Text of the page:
Six books that could revolutionize how you think about ELT

Roll on the guest posts! This time we are joined by Sara Hannam. Sara is an articulate, passionate and perceptive colleague whom I met via Twitter and on various blogs. She always brings a critical eye to things and has recently started her own blog Critical Mass ELT. Sara and I have “crossed swords” on issues before, and I am really pleased she agreed to contribute a list for me. Here then, are six books or articles that could forever change the way you think about the profession/business/industry/racket of English language teaching!

Thanks Lindsay for asking me to choose six books that influenced me as a teacher. A very tall order for me, as there are so many great books out there, so I would like to apologize to all those writers who I have missed! Those I list below have helped me see the bigger teaching picture, which as I have gained more experience as a teacher, has become more important.  They answer questions like what is my role as an EL teacher both within and outside the classroom, how should I relate to my students as real people and what is the impact of the development of English as a global language? The insights they have given me have changed my teaching practice and me as a person, and have been a wonderful addition to the reading I did in the earlier part of my career which focused more on refining teaching skills (don’t get me started on that, as I could do you another six if you want for part II – pretty please?!).

*Extracts available at Google books from the following publications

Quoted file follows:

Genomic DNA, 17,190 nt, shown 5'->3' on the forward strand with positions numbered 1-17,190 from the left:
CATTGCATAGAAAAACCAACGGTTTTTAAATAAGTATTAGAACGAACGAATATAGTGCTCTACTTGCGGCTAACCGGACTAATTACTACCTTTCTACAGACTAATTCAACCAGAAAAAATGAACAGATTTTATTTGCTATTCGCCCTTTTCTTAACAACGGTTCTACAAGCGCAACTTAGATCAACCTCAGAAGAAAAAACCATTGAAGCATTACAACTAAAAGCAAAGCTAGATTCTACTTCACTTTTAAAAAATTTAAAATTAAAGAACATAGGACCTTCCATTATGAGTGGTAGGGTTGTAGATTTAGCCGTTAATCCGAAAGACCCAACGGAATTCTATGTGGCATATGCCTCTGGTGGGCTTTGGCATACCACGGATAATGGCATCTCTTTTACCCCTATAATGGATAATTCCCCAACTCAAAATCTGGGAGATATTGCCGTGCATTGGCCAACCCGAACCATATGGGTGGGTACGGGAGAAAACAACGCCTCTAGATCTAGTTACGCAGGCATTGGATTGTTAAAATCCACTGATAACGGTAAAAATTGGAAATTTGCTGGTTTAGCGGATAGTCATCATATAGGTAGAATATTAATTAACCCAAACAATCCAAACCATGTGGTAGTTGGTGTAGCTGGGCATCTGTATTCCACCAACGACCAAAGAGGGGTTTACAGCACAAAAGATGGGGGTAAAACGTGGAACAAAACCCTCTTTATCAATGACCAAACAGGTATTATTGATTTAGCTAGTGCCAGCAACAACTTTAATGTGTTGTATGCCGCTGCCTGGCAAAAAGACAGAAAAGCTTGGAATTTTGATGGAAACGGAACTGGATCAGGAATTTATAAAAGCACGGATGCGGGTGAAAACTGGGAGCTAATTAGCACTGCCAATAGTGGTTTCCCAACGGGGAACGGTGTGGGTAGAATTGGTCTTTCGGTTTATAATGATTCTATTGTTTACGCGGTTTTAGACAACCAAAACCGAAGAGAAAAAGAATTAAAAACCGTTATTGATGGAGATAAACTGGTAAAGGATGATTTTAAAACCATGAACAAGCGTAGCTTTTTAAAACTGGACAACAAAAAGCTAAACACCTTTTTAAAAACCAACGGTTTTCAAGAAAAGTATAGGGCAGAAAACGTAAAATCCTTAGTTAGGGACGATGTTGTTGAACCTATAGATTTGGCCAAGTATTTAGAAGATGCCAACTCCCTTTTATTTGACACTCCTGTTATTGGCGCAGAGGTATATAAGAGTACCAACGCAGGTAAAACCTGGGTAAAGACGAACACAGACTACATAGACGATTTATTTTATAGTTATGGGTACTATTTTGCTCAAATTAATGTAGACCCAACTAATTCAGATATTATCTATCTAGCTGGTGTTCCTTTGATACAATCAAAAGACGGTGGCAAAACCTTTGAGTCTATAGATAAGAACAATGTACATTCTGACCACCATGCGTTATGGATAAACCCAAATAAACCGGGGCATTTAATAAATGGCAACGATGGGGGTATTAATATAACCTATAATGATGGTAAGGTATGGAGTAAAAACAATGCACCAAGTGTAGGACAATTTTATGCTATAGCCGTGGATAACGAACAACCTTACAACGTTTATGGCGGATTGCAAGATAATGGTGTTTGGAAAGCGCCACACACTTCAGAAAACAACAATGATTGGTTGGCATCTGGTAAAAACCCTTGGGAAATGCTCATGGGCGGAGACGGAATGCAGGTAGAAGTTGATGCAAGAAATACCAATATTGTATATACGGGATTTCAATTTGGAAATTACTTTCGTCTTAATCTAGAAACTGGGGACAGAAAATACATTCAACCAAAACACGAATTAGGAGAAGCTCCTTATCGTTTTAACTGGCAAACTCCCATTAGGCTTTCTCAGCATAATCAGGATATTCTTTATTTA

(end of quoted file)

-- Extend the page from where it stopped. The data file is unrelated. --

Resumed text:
1. Changing Teachers, Changing Times – Andy Hargreaves, 2000*

Why are teachers asked to produce better and better results with fewer and fewer resources, and how does this influence our individual performance in the classroom?  This book answers key questions about how teaching in the new millennium is a very different ball game – many changes for the better such as increased sensitivity to individual learners, but some for the worse, such as the constant measurement of “success” rather than emphasis on building relationships, communication and shared questioning of the world.  It also addresses the concept of teacher guilt, or the fact that for all the amazing pleasure that teaching brings, it can seem difficult to clock off at the end of the day due to extra-curricular responsibilities such as a concern for student welfare.

2. English and the Discourses of Colonialism – Alistair Pennycook, 1998*

If I hadn’t read this book, I don’t think I would really know very much about the development of ELT/Linguistics as a discipline or how so much contemporary practice has its roots in the colonial legacy. With meticulously compiled historiographies from India, China and Hong Kong, this book provides an antidote to the much circulated accounts of our profession which tend to gloss over the ways in which the English language was initially spread and learned alongside the violent expansion of the British Empire.  It confirms the importance, in this post-colonial era, of teachers (particularly NESTs) understanding how they are implicated in this legacy and encourages the exploration of the roots of many taken for granted assumptions in the field today – not least of all the myth of the superiority of the ‘native speaker’.

3. English as a Lingua Franca: Attitude and Identity – Jennifer Jenkins, 2007

A fascinating insight into how identity is crucial in shaping feelings about language use, and, more importantly how this informs individual tolerance/intolerance of other people’s English, often at an unconscious level. Jenkins’ research is truly groundbreaking for ELT, and provides a perfect combination of rigorous investigation into the views English users have about their performance, and further explanations as to why the belief that sounding ‘native’ is best continues to be so prevalent in teaching methodologies and materials.  When teaching practice ceases to be determined by mainstream Second Language Acquisition theory, with its emphasis on standard varieties of ‘native speaker’ English as a goal, a different sort of classroom emerges which is led by the celebration of meaning, diversity and the new and exciting forms of English currently being documented by ELF researchers, including Jennifer Jenkins.